Like, ALL the things. Gone are the days of answering to a nagging, annoying boss. YOU’RE your own boss, legend (cue gifting yourself a ‘Boss Of The Year’ mug)
Flipping your old employer off and starting your own business is INCREDIBLY satisfying. However, it is important to rein that excitement in a notch and acknowledge that you don’t need to do every single thing yourself. There are many expectations that I had for running my own business that turned out to be completely and utterly overwhelming when it came to actually doing them myself.
I have since learnt to contract certain areas of my business out and to pay experts to help me out. Since doing so my life (and my business) have become much more streamlined, and far less stressful. I’m here to shed a little light on the things I wish I had known sooner, in the hopes that you too, will learn something new!
When starting your own business, it is so easy to get caught up with thinking about all of the things you think you need.
Things such as business cards, a brand new MacBook, a top of the range camera – these are just a few of the things that you don’t necessarily need straight off the bat. The camera that I started out on was a 5-year-old Leica D-Lux 5. My laptop was a 2-year-old MacBook Air. Both devices served me super well, and it’s only been within the last 2 months that I have upgraded!
So many people enter the self-employed market thinking that you need custom designed websites and fancy business cards, when really, all you need is the essentials. My recommendation would be to spend your money on having a professional logo designed and a brand identity created. Not only will these carry you through the beginning of your journey, but they will give you a plethora of confidence to start your business on.
What actually is essential to starting a business is the foundations. Things such as the correct financial set up, registering your business, learning how to pay your taxes are just a few of the actual essentials that you need in order to get your business up and running.
Focus on the essentials and along the way as your business grows it will become clear what you need to invest in and what you don’t.
Okay this was one big lesson that I learnt fairly early on. If you are freelancing and working for yourself, it is super important to save 10-15% of each invoice that comes through. Your first $24,000 are tax-free and anything beyond that incurs a tax penalty.
In Australia if you earn over $75,000 a year you must register and pay GST. GST is a 10% on goods and services. Find out more.
This is something that I really recommend you do from the very start, because no one wants tax time to come around only to find that they have been whacked with a $6000 tax bill!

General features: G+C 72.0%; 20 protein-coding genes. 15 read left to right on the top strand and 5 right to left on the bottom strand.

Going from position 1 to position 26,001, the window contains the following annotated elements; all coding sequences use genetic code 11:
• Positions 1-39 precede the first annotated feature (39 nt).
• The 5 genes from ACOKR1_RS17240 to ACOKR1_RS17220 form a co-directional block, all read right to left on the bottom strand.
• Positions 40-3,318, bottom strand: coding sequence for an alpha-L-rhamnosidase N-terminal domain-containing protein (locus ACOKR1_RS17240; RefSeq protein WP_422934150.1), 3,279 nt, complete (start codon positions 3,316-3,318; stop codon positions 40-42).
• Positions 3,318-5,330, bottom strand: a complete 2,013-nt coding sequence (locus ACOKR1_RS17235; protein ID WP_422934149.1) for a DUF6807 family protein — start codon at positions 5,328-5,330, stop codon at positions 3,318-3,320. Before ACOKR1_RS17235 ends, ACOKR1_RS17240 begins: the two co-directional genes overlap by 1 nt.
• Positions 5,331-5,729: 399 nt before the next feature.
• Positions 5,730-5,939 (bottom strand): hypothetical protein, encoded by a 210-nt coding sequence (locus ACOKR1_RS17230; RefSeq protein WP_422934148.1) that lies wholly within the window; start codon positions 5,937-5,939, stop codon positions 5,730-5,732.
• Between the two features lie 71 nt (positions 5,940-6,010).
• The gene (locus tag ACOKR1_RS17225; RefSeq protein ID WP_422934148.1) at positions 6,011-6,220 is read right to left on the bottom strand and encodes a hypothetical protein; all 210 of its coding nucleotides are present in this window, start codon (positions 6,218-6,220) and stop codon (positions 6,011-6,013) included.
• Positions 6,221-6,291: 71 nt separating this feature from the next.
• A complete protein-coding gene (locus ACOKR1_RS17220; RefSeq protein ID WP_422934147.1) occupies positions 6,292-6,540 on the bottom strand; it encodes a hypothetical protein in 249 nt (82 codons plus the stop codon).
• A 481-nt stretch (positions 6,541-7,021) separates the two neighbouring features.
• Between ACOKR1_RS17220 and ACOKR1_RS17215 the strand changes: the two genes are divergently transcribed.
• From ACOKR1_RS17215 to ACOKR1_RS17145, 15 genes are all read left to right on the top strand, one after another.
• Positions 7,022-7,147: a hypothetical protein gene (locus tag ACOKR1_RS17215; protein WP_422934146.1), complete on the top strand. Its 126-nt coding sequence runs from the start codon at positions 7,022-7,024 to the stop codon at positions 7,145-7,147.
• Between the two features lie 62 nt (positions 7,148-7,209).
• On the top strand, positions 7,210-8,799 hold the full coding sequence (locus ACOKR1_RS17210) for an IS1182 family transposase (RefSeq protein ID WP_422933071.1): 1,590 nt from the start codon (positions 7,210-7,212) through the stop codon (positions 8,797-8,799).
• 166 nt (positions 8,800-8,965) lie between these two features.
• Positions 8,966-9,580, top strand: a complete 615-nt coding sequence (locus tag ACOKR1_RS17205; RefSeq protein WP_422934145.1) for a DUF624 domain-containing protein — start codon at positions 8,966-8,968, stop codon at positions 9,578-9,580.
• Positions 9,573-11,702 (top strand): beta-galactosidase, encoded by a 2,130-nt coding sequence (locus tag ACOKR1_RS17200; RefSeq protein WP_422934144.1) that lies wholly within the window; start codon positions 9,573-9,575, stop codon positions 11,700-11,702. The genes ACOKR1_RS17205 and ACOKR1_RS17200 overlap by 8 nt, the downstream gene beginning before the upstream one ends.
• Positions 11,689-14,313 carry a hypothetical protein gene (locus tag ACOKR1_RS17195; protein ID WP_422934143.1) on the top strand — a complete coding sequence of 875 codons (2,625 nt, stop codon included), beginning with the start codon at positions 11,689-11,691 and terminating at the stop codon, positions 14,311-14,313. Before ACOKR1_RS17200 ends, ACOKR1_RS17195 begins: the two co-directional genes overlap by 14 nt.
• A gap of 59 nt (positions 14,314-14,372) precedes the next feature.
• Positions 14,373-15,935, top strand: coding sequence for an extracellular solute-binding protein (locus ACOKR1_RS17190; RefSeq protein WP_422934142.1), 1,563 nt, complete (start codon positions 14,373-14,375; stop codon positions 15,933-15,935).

Thankfully, this never happened to me, however, I did learn from the mistakes of previous employers to keep an eye on your taxes and what your role is registered as, as it may not always be as it first seems. I hired an accountant pretty much from the get-go, just to ensure that everything is being done correctly and he has saved me a lot of time and worry.
One thing that I quickly learnt about running my own business and freelancing is that every pay week will be different. I found that it took around 8-12 weeks to really understand the ebbs and flows of my income, and how and where to start saving my money. I have found that by working out how much my living expenses are, how much I want to save, and how much I want to earn, I was able to easily then figure out what percentage to split my pay into. For example, each invoice I put 20% into my taxes, 30% into my bills and livings expenses, 30% into my savings and the remaining 20% into my spending account. This may not work for everyone, but for me…..it has worked a treat!
Don’t expect anything to happen over night, or over weeks for that matter. Things take time. Things don’t work out the way you thought they would in your head – but when they do, it’s worth it. By having a consistent stream of income already in place by the time I quit my full-time work, and 3 month’s worth of living expenses saved up, it was much easier for me to start my business off on the right foot. I worked hard, I networked and I went above and beyond for my clients. It’s from this hard work that my business is (and has always been) in a place where I get 90% of my work through word of mouth. Still, nearly a year on, I am in the fortunate position where I do not have to pitch for clients – and I firmly believe it is because I put so much hard work in at the start!
You really have to put the time and energy into making your business what you want it to be. If you want to figure out how to improve your website, research it. If you want to know how to improve your financial setup, google it. It’s as simple as that! I learnt everything I know either through asking friends within the industry, reading blogs from other creatives, or (yep – you guessed it) Googling it!
Register for an ABN (Australian Business Number) or equivalent in your home country
Open a new bank account for your business expenses and invoices
Then either set up a spreadsheet for your Invoices and Expenses OR open an account with a program like Xero Account if your finances are more complicated
Happy business running!